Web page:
Thursday, April 29, 2010
What would happen if the girl from this song ... met the wolfman?
The result made me smile as I wrote it.
Thanks for reading.
Wednesday, April 21, 2010
Procrastination is a tough habit to break though. (You may be noticing that some of that has gone on here today.)
However, any writing is productive writing, and I put a few more subs out there this week, and read some really, really great shorts by many of you fine folks who look in on this blog from time to time, so thank you!
Thanks for reading.
Wednesday, April 14, 2010
Tuesday, April 13, 2010
Thursday, April 8, 2010
Barry Northern has organized a YA sci-fi adventure serial. Just like the old books we grew up with, the story stops periodically, and the reader is asked to make a choice. In this game, each choice carries on at a new blog (and hence a new author!) Barry's part of the story leaves you with two choices, taking you to Erin Cole and Jodi MacArthur. They in turn branch out again with new choices. John Wiswell and Laurita Miller carry on from Erin's branch, and this story is choice #1 from Laurita's branch. If you would like to take part, go back to the beginning and read along until you find a dead link. Ask the blog owner, or contact Barry directly.
Michael walked slowly backward away from the banks, making sure Sarah was with him. The tentacle eased back just below the surface. A moment later, the spongy green mass started to pulsate.
When he judged they were beyond the notice of the bizarre water-appendage, Michael said “Close, huh?”
Sarah nodded, “Yeah. And what was it doing, you think?”
Michael shrugged, “Drinking maybe?”
They walked in silence for a few minutes. Sarah started chuckling to herself. Michael turned, “What?”
She just shook her head, “Nothing.”
Michael stopped walking, “Come on. What is it?”
Sarah had a smile on her face that bordered on sheepish, “I hate pickles.”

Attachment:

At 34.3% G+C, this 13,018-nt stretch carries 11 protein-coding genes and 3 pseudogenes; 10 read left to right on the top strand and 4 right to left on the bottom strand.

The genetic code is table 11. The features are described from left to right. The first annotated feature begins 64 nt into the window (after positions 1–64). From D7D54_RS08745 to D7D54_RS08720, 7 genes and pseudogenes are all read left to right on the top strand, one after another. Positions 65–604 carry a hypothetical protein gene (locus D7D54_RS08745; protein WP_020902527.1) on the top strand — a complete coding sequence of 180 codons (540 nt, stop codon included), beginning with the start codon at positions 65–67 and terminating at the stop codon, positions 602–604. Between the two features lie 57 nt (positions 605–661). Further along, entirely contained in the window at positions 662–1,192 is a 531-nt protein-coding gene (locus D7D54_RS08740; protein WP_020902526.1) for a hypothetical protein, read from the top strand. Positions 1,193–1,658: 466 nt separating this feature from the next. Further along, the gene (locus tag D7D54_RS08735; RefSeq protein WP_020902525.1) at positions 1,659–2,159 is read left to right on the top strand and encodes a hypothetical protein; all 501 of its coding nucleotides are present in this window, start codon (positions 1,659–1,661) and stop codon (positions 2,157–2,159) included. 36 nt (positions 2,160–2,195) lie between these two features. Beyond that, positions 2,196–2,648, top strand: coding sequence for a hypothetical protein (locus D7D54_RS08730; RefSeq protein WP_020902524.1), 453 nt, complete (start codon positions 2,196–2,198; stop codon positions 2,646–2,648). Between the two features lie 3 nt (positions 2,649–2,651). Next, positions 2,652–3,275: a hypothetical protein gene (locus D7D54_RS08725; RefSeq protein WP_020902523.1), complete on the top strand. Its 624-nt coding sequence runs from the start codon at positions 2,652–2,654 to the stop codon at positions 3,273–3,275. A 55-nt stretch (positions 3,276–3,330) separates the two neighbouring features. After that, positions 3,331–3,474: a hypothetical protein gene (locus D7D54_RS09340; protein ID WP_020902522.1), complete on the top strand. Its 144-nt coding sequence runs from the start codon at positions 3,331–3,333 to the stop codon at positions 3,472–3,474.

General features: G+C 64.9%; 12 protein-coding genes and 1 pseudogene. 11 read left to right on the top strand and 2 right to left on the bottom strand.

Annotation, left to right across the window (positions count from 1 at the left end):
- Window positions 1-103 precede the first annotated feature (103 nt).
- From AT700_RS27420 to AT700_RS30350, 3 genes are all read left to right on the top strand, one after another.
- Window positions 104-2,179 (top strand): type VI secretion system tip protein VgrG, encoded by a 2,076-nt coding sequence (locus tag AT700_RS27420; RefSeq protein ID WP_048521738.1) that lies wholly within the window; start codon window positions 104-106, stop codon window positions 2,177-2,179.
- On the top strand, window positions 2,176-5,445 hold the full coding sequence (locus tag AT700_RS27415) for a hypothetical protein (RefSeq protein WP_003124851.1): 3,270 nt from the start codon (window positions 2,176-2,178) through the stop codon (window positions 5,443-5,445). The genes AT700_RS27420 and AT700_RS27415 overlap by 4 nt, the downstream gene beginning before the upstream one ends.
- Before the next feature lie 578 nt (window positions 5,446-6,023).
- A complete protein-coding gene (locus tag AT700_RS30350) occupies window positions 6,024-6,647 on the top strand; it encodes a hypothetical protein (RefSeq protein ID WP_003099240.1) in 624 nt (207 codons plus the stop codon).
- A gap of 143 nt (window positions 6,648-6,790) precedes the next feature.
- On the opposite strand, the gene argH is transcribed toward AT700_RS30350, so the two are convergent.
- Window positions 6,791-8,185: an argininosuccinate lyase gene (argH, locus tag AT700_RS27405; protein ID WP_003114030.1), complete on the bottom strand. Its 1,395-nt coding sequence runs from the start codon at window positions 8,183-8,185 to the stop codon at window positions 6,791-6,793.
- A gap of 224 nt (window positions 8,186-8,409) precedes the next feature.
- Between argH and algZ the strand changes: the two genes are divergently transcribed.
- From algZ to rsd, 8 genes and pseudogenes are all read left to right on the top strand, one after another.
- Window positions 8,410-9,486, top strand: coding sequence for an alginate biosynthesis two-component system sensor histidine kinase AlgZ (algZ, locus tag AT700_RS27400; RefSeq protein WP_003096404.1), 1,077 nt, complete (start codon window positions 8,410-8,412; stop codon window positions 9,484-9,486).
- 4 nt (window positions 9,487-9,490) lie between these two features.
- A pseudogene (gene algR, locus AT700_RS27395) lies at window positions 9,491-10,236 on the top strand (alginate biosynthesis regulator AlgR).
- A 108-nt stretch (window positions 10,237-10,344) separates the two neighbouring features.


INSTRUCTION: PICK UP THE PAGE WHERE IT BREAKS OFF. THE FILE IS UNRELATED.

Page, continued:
There was a long pause, and Michael just stared. Sarah started to laugh. She had a giggly, pretty laugh and soon Michael joined in. For a long stretch they could do nothing else.
There were still tears in Michael’s eyes when movement up ahead caught his attention. “Shh. Sarah – look!”
It was a little kid, a boy of about six or seven, dressed in a red t-shirt and overalls. He was walking across the grass about thirty yards away, drinking what looked to be a juice box, and heading for the river. Sarah’s eyes went wide.
“That thing is still in there!”
Michael didn’t reply; he was already tearing up the grass toward the kid, the bottoms of his shoes flashing white in the high grass. As he approached, he cried out, “Kid! Hey kid! Get away from there!”
The tyke turned to see the big teenager charging toward him and screamed. At once, his denim clad body exploded into a mass of tentacles. There was a flash of painful, disjointed thoughts and Michael shouted with the sudden pain of it. Sarah caught up and the Mini Mendigan stood its ground for a three count, wrinkly green face contorted, before giving up and running off in the opposite direction. They watched it streak over the horizon – right toward the Old Mill.
“No way,” Sarah breathed.
“I know,” said Michael, “They took the kids too; the monsters.” Something in the grass caught his eye and he bent to pick it up, “Hey, look at this.”
The “juice box” looked like a small clear plastic ball, but the fluid that sloshed within …
“It’s the same as the stuff in the river,” said Sarah.
Michael sniffed it, “Weird, it smells … salty.” He looked at Sarah, “Let's get to the Mill. There’s definitely something going on there.”
A little while later, they arrived. The rickety building stood where it always had, at the bend of the river, but now it was flooded with a sickly yellow light. There was no sign of Mendigans anywhere. Michael crouched low and approached the window. He eased up over the sill and took a look. He let out a low whistle and motioned for Sarah to join him there.
He whispered, “Don’t scream. They’ll hear.”
Inside the Mill, a throbbing yellow mass filled the entire room. It was the source of the light, waxing and waning as the humongous cauliflower-thing pulsed. At the river end of the building, a giant stalk extended along the floor and into the water around the old wooden wheel. From its “front” there were countless smaller tentacles feeding out the door. Mendigans were walking here and there, prodding the shape, giving commands in their strange, wet language.
“Of course!” said Michael. “They need the salt water to survive. Ever see a pickle left out too long? It dries right up to nothing!”
Sarah got it immediately, “So those little tentacles are feeding …”
“… the silos”, they finished together.
“We’ve got to stop it,” said Michael, “If we can just get rid of that one big tentacle …”
“No way!” Sarah nearly shouted, “This is way too big for us, we’ve got to find some help! We can still reach Middleton if we run!”
#1 Try to stop the menace themselves? (open)
#2 Run for help? (open)
Friday, April 2, 2010
So I've been spending the last two weeks re-plotting the novel, and then plotting an alternate project that might take over for the time being.